Although there were few initial studies, they caught the attention of Croes and her colleagues. “As we specialise in young livestock animal nutrition, we always keep up with infant nutrition research and research on dairy ingredients,” she explains. “We looked into where we could get MFGM raw materials. MFGM-enriched dairy ingredients can be produced commercially either from whey or from cream concentrates and they have only become readily available in the last 5 years or so as interest in using MFGM in infant formula has increased. We analysed the different raw materials and sought those treated only with low heat to maintain as much of the biological value as possible. In 2019 we carried out our first trials with broiler chicks and calves, testing various formulations and percentages of MFGM.”
Nukamel considered the development of a specific milk to be provided to dairy calves (dairy or dairy-beef cross) after colostrum, to narrow the gap between colostrum and a calf milk replacer, says Croes, as a great opportunity to investigate the bioactive molecules in MFGM. It was expected that at this stage of the calf’s life, MFGM would provide positive benefits such as better gut development and stimulation of the immune system, as it had been shown to do in prior pig, rat and human infant research.
Nukamel held trials in 2020 in which calves given milk containing MFGM were compared to a control group. For the treated group there were benefits in terms of growth, health and starter feed intake. From there, Nukamel developed the ProtéGo concept for calves in the first 2 weeks of life. Calves need protection to survive and to build up immunity; then they are ready to grow.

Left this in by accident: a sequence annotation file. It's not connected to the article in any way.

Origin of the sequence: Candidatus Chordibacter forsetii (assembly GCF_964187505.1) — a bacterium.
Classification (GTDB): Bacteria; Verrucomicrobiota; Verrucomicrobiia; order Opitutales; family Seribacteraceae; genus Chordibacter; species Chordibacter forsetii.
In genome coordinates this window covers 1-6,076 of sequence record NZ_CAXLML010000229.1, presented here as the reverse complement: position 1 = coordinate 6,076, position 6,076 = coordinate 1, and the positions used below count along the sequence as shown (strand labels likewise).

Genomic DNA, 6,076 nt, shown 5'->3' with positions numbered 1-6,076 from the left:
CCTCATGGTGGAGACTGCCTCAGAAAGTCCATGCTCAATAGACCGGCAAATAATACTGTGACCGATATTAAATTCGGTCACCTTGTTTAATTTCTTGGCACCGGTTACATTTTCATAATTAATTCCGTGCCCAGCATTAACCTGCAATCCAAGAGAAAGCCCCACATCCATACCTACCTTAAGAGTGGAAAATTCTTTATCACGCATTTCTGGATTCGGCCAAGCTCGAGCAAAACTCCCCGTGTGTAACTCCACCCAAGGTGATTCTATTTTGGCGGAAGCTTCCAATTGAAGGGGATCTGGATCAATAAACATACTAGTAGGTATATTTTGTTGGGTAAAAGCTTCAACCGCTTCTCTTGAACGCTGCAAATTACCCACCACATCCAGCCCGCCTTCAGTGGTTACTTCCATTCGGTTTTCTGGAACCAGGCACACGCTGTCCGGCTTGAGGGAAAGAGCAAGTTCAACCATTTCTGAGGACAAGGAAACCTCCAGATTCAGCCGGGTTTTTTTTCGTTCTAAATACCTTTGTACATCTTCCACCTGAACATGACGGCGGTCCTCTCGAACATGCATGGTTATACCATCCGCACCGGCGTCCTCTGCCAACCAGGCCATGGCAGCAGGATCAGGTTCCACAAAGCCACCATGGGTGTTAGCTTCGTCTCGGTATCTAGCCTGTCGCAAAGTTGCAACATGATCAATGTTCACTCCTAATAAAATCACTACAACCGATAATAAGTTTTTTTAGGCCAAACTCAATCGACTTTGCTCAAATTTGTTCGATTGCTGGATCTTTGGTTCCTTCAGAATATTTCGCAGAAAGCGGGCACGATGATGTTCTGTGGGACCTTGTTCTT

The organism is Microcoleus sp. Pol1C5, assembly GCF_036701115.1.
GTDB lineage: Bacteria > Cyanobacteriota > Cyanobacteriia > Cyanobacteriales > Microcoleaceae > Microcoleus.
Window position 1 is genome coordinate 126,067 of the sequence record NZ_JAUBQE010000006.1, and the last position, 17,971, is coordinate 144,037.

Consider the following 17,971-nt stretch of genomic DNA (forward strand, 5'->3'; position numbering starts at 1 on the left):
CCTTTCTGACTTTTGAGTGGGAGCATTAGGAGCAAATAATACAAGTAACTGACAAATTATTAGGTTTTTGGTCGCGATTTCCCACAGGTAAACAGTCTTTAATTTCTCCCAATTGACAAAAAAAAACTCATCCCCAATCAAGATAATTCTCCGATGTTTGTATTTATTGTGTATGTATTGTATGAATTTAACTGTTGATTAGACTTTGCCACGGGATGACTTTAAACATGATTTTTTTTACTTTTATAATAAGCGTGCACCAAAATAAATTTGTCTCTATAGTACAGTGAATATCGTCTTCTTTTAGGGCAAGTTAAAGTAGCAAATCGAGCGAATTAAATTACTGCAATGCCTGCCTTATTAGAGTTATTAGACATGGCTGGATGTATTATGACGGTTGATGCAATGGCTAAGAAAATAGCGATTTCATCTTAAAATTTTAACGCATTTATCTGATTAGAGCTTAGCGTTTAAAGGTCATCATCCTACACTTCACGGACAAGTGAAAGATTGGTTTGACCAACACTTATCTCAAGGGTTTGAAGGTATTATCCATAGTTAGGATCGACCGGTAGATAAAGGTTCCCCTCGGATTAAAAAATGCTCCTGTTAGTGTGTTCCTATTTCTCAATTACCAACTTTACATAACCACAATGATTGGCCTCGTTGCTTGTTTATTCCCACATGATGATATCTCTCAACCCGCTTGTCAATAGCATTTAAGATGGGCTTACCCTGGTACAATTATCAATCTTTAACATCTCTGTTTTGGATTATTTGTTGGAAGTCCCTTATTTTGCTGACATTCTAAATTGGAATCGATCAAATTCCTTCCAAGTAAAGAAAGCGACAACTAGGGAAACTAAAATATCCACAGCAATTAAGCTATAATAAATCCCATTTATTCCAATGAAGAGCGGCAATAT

In another Nukamel trial in 2021, a group of 25 calves received Nukamel ProtéGo (24.5% protein and 22% fat) for 2 weeks, while 2 other groups of 25 calves each received 1 of 2 competing products. Average daily gain (kg/day) was 0.27, 0.26 and 0.23, respectively, and gain to feed ratio (kg/kg) was 0.350, 0.318 and 0.284, respectively, within the first 2 weeks. Cases of diarrhoea were 2, 11 and 18 in the 3 groups, and divergent manure scores were 22, 26 and 30. Calves on the ProtéGo diet were also on average 2 kg heavier (after 8 weeks) compared to the average of the other 2 treatments.
In the second trial, Nukamel ProtéGo was tested in a field trial with 25 individually-housed calves against a competitor start milk fed in the first 2 weeks of life. Calves on the ProtéGo treatment had a 2 kg heavier weight at day 17 compared to the calves on the competitor start milk (Figure 1).
In terms of ROI, Croes notes that this depends on the individual farm in terms of calf/colostrum management, dairy breed, labour costs and so on.
More specifically, if you choose to feed Nukamel ProtéGo instead of another milk replacer, on average the investment per calf is about € 15, says Croes, but € 13 less per calf is spent on antibiotics, veterinary costs and/or supplements to counteract diarrhoea and other issues. Later in life, she adds, because the calf has better growth and is better developed, there is less time to calving with savings of € 120/calf and increased milk production (~350 litres/cow), leading to additional earnings of about € 125/head (based on a historical average milk price of € 0.35/litre).
Croes adds that in terms of combatting antibiotics resistance, the ProtéGo concept also offers great potential. “The best thing we can do to reduce antibiotic use is to prevent disease from occurring in the first place,” she notes. “Scour is the most common cause of death in calves less than 1 month of age, while pneumonia is the most frequent cause of death of calves aged between 1 and 5 months. Investing in proper management and nutrition right from the start is critical to prevent this.”